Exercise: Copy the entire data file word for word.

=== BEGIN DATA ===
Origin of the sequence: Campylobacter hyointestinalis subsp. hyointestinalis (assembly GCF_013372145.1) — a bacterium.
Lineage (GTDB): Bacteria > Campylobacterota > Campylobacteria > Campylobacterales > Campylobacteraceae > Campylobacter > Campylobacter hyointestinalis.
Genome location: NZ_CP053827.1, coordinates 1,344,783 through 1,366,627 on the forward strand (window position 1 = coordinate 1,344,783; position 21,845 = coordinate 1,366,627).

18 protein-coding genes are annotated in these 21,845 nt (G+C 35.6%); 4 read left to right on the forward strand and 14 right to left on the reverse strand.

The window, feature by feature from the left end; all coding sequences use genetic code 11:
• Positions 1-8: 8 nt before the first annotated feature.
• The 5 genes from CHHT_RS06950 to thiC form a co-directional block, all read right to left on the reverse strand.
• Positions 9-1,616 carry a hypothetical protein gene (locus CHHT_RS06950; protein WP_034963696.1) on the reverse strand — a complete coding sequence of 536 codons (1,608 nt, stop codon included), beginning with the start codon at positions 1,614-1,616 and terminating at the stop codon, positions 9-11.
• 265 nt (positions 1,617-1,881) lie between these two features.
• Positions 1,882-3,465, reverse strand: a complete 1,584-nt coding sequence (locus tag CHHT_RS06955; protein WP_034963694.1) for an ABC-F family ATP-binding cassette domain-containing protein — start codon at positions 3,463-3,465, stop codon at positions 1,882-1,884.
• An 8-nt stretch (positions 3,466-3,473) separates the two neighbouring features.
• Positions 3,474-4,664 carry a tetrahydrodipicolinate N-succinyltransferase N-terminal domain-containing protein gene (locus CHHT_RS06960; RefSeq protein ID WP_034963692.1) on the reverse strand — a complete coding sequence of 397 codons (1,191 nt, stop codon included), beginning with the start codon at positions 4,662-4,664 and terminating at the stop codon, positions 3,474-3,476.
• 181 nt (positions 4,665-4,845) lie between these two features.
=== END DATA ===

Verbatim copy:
Origin of the sequence: Campylobacter hyointestinalis subsp. hyointestinalis (assembly GCF_013372145.1) — a bacterium.
Lineage (GTDB): Bacteria > Campylobacterota > Campylobacteria > Campylobacterales > Campylobacteraceae > Campylobacter > Campylobacter hyointestinalis.
Genome location: NZ_CP053827.1, coordinates 1,344,783 through 1,366,627 on the forward strand (window position 1 = coordinate 1,344,783; position 21,845 = coordinate 1,366,627).

18 protein-coding genes are annotated in these 21,845 nt (G+C 35.6%); 4 read left to right on the forward strand and 14 right to left on the reverse strand.

The window, feature by feature from the left end; all coding sequences use genetic code 11:
• Positions 1-8: 8 nt before the first annotated feature.
• The 5 genes from CHHT_RS06950 to thiC form a co-directional block, all read right to left on the reverse strand.
• Positions 9-1,616 carry a hypothetical protein gene (locus CHHT_RS06950; protein WP_034963696.1) on the reverse strand — a complete coding sequence of 536 codons (1,608 nt, stop codon included), beginning with the start codon at positions 1,614-1,616 and terminating at the stop codon, positions 9-11.
• 265 nt (positions 1,617-1,881) lie between these two features.
• Positions 1,882-3,465, reverse strand: a complete 1,584-nt coding sequence (locus tag CHHT_RS06955; protein WP_034963694.1) for an ABC-F family ATP-binding cassette domain-containing protein — start codon at positions 3,463-3,465, stop codon at positions 1,882-1,884.
• An 8-nt stretch (positions 3,466-3,473) separates the two neighbouring features.
• Positions 3,474-4,664 carry a tetrahydrodipicolinate N-succinyltransferase N-terminal domain-containing protein gene (locus CHHT_RS06960; RefSeq protein ID WP_034963692.1) on the reverse strand — a complete coding sequence of 397 codons (1,191 nt, stop codon included), beginning with the start codon at positions 4,662-4,664 and terminating at the stop codon, positions 3,474-3,476.
• 181 nt (positions 4,665-4,845) lie between these two features.